NCEL Blog

What Pride Means to NCEL

June 2022

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Jeff Mauk
Executive Director

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­In honor of Pride Month, NCEL is reflecting on what Pride means to us and its impact on a healthy environment. Below are thoughts from NCEL staff on what Pride means to them and the importance of making an inclusive environmental movement.

Pride within the Environmental Movement

Climate change and environmental degradation impact the health and safety of all our communities. However, some communities are more vulnerable to these impacts due to their race, class, gender, and sexuality.

Social vulnerability is the main reason why the LGBTQ+ community is often more exposed to many environmental hazards. Stigma, violence, and oppression prevent access to basic resources and physical infrastructure, which can make people more at risk for the impacts of climate disasters, extreme heat, and other negative environmental impacts. 

Intentional marginalization results in less protection and, subsequently, higher exposure to environmental risks. Members of the LGBTQ+ community are 120% more likely to be without stable housing and are more commonly affected by chronic diseases associated with environmental exposure than cisgender, heterosexual populations. 

Ensuring a healthy environment for all means protecting the rights, health, and safety of all in the LGBTQ+ community.

What Pride Means to NCEL

Pride is much more than celebrating the LGBTQ+ community. Pride inspires our communities to reflect on what it means to live with pride, to have empathy for the struggles of others, and to defend the dignity and rights of everyone.

Jeff Mauk

To me, Pride means the ability for LGBTQ+ people to live and thrive as their authentic selves. When a person is made to feel ashamed and to stay in the closet, it can have devastating effects on their emotional health, and displace their capacity to care for themselves, their loved ones, their community, and the environment.

Pride month remains a vital part of the calendar because it gives the LGBTQ+ community the opportunity to come together to support one another, even as some media outlets and lawmakers continue to ramp up their attacks on us on a daily basis. Pride gives friends and family members the opportunity to demonstrate their allyship. And the visibility Pride fosters helps more people find the courage to move in the world as their true selves, free of the fears and shame that so many people still want LGBTQ+ people to feel just for being who we are.  

Kate Burgess

As a queer conservation practitioner, I see many parallels between what I do and who I am. In nature, diversity = health. Scientists even use the term “richness” to describe the number of distinct species in a community. In social systems, this sentiment is not as ubiquitously shared. To me, Pride means taking up space in this mosaic of wholeness from which we derive our personhood, despite the counter-narratives. Pride means rejecting harmful cisheternormative values that attempt to enforce that being who I am isn’t ok or isn’t worth recognizing. I’m proud to center and celebrate the stories of my fellow LGBTQ+ community members, as well as their contributions to the health and richness of the world.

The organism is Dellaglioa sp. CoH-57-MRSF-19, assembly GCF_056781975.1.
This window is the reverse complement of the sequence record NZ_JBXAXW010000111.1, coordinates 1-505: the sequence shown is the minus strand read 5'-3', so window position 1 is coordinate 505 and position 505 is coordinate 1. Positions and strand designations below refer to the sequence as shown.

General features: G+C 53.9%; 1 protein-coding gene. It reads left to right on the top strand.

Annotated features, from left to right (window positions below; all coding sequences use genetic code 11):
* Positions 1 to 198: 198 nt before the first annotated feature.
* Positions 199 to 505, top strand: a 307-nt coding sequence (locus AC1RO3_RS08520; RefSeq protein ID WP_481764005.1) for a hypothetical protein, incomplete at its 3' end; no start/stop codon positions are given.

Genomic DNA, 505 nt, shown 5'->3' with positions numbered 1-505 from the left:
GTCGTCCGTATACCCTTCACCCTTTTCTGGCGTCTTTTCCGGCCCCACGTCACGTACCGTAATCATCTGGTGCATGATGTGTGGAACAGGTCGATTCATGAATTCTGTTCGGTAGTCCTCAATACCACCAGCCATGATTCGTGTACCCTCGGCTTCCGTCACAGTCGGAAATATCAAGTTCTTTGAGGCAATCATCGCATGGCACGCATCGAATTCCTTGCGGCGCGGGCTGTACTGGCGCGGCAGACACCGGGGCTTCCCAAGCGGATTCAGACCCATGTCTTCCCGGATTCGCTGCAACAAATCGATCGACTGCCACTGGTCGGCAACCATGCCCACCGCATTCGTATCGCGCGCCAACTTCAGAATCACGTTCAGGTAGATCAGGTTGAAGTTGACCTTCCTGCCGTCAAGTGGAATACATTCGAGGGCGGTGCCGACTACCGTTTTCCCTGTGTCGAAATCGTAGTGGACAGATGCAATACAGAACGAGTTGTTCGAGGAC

Rep. Alex Valdez – Colorado

What does Pride mean to you? 

To me, pride is celebrating, not only what we have in common, but also what makes us unique and different. Pride is a time to acknowledge that our particularities make us stronger as a society, rather than separating us.

What is a piece of environmental legislation that you are working on to ensure a healthier environment for all?

This year, my office worked very hard on HB22-1362. The bill, signed by Governor Polis in early June, reduces greenhouse gas (GHG) emissions by transitioning to highly efficient electric systems and modernizing building energy codes. The bill not only helps fight climate change by lowering GHG but also creates energy efficient infrastructure that saves people money on their energy bills. 

Rep. Laurie Osher – Maine

What does Pride mean to you? 

Pride is a combination of many emotions and feelings–confidence, self-respect, the joy of being a part of and gathering with other members of the LGBTQ+ community. Not only is Pride month a time for the celebration of LGBTQ+ people, art and culture, but it is a time to honor the movement leaders of the 1969 Stonewall Uprising in their efforts to further the progress of LGBTQ+ rights.

What is a piece of environmental legislation that you are working on to ensure a healthier environment for all?

In 2021, I sponsored legislation that directed Maine’s Department of Agriculture, Conservation and Forestry and the Department of Inland Fisheries and Wildlife to conduct research and develop recommendations for a policy that would incentivize soil carbon storage in our state. Based on the results of that research, I will introduce legislation proposing that Maine pay land managers for successfully increasing the amount of soil carbon stored (sequestered) in forests, grassland, crops, and conservation lands in Maine.

I cosponsored legislation to establish the Maine Healthy Soils program. This program proved funding in the state budget to hire soil scientists who will educate farmers and foresters about ways to increase soil organic matter, nutrient content, moisture holding capacity, and other measures of soil health.